Growing Up Inside a John Updike Novel

“As long as I can remember, I have loved boats and words. When I was about two years old, I was with my parents and three siblings in an eatery in Essex, Massachusetts. It was named ‘The Village Restaurant,’ but by my mother still called it ‘Wimpy’s,’ its previous name. I once was told that the restaurant was started by a woman who had sometimes cooked for my politician grandfather’s dinner parties, and partly with money he lent her. I still remember her mashed potatoes, which in retrospect must have had a very large quotient of butter and cream. At the restaurant I looked out the big window at the Essex River boatyard across the road and down a slope. It is now a museum of shipbuilding. I pointed and, for the first time in my life, spoke. It was sometime in 1957, about the time that John Updike was moving into a small house a few miles to the north of Essex. ‘Boat,’ I announced. It was my first word. Essex was part of Boston’s north shore that the new Rte. 128, the nation’s first ‘beltway,’ had six years earlier put in easy commuting distance of Boston. These new and unsettled suburbs, layered over old Puritan towns, provided the setting of Updike’s novel Couples. There are just a few books I have read three times (Robert Graves’ Good-Bye to All That comes to mind, along with Shakespeare’s tragedies, but not much else), but Couples is one of them. Updike has been criticized as a stylish miniaturist, but I think that in that novel about a group of young married couples in the early 1960s he captured the feel of the transition from the Eisenhower era into the Kennedy years and the cusp of the 1960s. The adults think they are so suave yet are painfully innocent about life and its costs. It was only recently, when reading Adam Begley’s biography of Updike, that I realized how much Updike and I breathed the same disconcerted air in those years. My father, the son of a Wyoming cowhand, had been catapulted upward by the GI Bill, and had begun teaching at Harvard about the time Updike was an undergraduate there. Updike began work at the New Yorker a few weeks before I was born. …”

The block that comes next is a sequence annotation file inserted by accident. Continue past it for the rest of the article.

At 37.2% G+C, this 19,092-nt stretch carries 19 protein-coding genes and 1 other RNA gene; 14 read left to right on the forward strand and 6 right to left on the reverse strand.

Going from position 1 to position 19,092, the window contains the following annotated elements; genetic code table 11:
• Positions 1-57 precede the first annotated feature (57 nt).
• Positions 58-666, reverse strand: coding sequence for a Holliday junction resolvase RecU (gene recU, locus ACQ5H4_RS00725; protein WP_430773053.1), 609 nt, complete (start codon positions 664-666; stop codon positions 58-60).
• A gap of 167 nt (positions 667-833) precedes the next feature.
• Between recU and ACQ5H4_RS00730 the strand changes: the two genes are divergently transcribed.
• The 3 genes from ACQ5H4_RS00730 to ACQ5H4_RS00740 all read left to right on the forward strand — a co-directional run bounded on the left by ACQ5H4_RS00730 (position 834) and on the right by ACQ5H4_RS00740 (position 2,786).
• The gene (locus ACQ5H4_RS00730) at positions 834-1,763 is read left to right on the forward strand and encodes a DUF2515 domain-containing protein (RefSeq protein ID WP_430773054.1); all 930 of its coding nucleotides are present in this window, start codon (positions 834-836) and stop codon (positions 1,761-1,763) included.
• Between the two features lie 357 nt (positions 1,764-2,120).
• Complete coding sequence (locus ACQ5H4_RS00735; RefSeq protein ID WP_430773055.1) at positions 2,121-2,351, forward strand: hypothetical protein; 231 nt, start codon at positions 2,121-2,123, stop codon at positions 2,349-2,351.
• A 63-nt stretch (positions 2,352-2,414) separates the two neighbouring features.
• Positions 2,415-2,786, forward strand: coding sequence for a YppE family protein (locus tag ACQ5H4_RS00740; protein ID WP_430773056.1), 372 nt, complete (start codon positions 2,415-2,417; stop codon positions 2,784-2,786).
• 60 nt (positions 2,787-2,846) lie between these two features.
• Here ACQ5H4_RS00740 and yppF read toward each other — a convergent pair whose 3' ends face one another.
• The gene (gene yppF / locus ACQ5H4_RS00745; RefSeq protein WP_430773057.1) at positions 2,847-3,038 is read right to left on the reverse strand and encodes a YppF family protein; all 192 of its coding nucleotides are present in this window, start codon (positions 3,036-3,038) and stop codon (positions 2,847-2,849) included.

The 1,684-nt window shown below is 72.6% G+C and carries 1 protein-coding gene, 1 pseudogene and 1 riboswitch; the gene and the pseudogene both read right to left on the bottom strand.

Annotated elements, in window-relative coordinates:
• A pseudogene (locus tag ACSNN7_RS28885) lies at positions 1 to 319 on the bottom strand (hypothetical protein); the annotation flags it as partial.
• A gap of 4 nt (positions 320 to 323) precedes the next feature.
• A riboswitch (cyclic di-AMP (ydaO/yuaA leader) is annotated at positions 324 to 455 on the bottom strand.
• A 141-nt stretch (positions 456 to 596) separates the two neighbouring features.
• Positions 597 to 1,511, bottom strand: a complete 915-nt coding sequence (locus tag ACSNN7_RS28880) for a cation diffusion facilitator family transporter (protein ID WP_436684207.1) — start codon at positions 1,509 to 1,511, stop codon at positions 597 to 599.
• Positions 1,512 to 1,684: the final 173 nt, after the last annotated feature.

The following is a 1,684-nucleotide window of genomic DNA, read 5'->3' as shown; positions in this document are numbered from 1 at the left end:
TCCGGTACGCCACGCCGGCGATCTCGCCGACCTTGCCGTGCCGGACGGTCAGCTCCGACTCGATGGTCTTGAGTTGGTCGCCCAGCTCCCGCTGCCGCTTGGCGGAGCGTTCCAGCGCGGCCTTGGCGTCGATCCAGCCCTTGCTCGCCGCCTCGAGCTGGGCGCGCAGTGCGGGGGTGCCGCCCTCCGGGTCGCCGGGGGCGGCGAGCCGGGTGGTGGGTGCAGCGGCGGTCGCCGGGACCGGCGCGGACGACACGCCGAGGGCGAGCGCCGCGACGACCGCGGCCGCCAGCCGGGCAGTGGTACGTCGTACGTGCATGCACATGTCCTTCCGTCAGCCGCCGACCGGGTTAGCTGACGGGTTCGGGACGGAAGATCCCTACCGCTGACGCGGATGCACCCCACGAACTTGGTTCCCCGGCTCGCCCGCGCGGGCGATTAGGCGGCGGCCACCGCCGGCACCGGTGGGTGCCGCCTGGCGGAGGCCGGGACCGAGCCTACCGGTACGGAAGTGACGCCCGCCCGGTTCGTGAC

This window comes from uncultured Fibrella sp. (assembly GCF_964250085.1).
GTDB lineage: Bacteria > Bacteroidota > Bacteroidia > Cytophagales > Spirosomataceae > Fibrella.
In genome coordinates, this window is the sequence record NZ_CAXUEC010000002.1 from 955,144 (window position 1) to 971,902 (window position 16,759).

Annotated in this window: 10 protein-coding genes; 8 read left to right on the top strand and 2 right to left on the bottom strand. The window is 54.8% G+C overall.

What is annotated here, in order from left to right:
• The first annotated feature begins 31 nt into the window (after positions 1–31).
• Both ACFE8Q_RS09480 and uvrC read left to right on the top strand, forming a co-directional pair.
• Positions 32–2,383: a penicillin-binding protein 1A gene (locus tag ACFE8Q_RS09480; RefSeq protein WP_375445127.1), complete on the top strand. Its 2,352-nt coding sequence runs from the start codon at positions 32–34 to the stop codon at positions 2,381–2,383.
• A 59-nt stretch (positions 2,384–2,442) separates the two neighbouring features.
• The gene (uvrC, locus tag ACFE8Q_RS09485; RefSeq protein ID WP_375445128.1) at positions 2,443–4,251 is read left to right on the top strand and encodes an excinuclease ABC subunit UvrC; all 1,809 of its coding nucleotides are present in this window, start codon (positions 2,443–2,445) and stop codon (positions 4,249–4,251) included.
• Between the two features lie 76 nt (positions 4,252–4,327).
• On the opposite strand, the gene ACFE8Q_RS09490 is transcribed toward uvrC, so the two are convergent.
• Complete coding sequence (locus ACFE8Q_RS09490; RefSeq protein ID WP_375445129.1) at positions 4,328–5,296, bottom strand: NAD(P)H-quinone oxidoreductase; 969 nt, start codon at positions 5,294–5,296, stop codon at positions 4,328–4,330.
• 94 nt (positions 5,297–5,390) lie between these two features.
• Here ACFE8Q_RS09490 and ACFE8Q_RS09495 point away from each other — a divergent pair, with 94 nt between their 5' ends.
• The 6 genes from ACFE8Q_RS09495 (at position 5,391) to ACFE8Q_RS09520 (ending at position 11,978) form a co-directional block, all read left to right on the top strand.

Four books—and a flawed Everyman—that made John Updike’s name as a novelist
TLS: Giving him his due

The Poorhouse Fair (1959), Rabbit, Run (1960), The Centaur (1963), and Of the Farm (1965)

About 1960s: Days of Rage

Bill Davis - 1960s: Days of Rage
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